Interesting Post-Kelo Public Use Case:

An interesting and potentially important post-Kelo public use case is now before the U.S. Court of Appeals for the Fifth Circuit (hat tip to Wright Gore, President of the Western Seafood Co., who brought this case to my attention). In Western Seafood Co. v. City of Freeport, part of a property owner's lot is being condemned and transferred to a neighbor so that the latter can build a marina for the asserted purpose of promoting "economic development" in the area. In Kelo v. City of New London, the Supreme Court of course held that "economic development" is sufficient justification to allow condemnation of private property for transfer to a new private owner.

In one sense, Western Seafood is a less egregious example of eminent domain abuse than many previous cases. The planned condemnation will not displace dozens of people (as in Kelo) and certainly not thousands (as in the notorious Poletown case, and many "urban renewal" takings). However, to a greater extent than Kelo, Western Seafood seems to be a case where there is a pure "A to B" condemnation where most if not all the benefits flow to an identifiable private party.

In Kelo, the Supreme Court majority indicated that the lack of an identifiable private beneficiary was one factor in its decision to uphold the condemnation. In reality, the Kelo taking was to a large extent instigated by the Pfizer Corporation, but as I explain in my forthcoming article on Kelo (pp. 57-58), this was not fully understood until after the case was decided by the Supreme Court. Western Seafood will help determine how important this factor really is.

My own view is that this will be a difficult case for the property owner to win. The Freeport condemnation is part of a city development plan, albeit one that may be dubious in nature. The Kelo majority repeatedly emphasized that a condemnation undertaken as part of an "integrated development plan" is virtually immune from public use challenge. Courts are not supposed to "second guess" the planners, require them to prove that the condemnations are necessary to achieve the plan's goals, or even ask the government to demonstrate that the plan has any prospects for success (see my article, pp. 48-49, 56-57). While Justice Kennedy's concurring opinion is slightly less deferential to the government than Justice Stevens' opinion for the Court, Kennedy signed on to the majority opinion, so his own handiwork has no binding precedential significance for lower courts.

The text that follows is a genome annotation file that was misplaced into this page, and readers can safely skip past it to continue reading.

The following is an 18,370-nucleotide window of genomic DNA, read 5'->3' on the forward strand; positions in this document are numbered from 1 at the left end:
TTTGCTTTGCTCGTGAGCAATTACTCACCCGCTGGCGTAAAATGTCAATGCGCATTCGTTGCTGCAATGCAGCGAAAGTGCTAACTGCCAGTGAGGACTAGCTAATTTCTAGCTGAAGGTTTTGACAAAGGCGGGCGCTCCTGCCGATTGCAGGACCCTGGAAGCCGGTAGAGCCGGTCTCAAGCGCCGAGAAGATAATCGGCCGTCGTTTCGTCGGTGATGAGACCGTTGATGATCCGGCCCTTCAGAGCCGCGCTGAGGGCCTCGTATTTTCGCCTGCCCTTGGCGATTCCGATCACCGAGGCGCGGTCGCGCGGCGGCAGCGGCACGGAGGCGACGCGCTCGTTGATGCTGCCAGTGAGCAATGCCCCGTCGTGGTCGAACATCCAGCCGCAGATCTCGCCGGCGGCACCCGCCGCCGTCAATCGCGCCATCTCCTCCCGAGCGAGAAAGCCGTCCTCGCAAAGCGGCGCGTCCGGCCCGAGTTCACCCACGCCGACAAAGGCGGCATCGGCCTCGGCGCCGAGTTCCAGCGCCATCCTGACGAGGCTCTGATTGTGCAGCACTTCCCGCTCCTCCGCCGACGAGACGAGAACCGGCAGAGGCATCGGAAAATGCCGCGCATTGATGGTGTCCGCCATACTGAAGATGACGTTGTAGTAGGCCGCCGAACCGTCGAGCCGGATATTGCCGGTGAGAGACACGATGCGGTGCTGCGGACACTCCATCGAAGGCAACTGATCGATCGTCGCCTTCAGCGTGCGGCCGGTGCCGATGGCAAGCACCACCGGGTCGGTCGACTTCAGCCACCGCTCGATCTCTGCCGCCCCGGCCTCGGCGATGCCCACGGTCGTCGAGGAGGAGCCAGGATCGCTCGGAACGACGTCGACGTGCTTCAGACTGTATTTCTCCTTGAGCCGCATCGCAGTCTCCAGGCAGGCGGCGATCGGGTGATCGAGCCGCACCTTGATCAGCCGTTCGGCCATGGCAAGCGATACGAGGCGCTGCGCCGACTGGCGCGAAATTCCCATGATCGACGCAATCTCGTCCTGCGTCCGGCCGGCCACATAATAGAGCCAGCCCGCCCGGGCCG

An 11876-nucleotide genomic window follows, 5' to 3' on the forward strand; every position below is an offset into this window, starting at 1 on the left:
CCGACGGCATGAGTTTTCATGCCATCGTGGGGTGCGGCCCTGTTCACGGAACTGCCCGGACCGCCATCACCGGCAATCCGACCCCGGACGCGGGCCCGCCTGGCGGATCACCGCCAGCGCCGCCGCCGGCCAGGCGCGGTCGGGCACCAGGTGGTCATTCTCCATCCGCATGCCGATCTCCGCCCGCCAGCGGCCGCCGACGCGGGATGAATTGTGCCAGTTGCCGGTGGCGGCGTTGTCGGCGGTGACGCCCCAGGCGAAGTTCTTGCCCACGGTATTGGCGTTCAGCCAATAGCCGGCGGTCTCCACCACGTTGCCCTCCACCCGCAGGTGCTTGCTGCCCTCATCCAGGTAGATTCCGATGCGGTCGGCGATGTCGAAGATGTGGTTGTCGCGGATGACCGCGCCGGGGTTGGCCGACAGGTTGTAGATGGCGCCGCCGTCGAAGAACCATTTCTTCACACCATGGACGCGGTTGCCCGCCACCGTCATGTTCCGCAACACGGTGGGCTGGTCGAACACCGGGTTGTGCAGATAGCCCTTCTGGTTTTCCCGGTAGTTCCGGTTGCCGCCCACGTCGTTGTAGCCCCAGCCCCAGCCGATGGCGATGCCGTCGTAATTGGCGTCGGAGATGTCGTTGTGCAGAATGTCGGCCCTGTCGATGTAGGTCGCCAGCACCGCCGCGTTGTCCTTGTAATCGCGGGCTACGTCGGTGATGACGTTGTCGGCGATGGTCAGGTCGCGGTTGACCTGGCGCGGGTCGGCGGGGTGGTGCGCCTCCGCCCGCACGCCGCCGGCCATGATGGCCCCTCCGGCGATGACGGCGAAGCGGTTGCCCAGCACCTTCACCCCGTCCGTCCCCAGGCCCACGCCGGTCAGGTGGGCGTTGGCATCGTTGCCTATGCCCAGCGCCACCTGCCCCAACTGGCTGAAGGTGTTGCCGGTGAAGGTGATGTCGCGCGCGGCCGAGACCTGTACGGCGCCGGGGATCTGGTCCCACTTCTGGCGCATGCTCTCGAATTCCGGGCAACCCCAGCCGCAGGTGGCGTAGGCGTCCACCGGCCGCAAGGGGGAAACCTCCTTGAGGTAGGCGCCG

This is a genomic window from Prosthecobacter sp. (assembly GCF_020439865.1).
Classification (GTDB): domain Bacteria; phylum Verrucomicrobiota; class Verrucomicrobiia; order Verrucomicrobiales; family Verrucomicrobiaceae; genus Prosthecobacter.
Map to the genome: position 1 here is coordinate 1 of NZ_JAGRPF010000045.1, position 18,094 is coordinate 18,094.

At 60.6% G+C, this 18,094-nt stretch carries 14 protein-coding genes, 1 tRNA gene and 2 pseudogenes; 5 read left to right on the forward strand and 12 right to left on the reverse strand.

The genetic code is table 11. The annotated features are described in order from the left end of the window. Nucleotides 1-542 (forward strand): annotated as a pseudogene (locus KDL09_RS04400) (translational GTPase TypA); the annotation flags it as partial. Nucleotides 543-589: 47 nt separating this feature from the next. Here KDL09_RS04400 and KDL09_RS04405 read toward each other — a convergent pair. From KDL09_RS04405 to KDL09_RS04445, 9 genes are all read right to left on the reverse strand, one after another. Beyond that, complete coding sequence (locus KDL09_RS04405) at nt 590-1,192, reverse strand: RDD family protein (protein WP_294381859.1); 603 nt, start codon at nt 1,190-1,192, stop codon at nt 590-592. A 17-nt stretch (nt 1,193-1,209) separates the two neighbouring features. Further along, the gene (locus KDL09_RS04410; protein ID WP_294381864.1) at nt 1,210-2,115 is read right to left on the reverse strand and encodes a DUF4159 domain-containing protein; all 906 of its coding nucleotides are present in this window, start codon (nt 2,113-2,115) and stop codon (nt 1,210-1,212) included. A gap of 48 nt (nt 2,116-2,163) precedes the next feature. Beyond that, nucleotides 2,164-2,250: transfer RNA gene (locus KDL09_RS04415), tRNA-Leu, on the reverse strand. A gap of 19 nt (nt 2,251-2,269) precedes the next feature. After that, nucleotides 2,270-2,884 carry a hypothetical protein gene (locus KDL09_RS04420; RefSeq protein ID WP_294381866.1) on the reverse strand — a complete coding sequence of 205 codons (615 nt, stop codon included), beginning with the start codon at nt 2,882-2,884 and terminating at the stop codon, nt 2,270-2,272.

Nonetheless, the Western Seafood case will help delineate the outer limits of Kelo and therefore bears close watching. The case also raises public use issues under the Texas state constitution and under Texas' new post-Kelo eminent domain reform law. Unfortunately, the Texas law is quite weak, as I documented in my article linked above, because it continues to allow condemnations for "community development," which is defined broadly enough to encompass virtually any condemnation for "economic development."

Note: the link above is to a website run by the property owners and reflects their perspective on the case. However it also includes links to the City of Freeport's briefs, thereby enabling you to get their side of the story as well.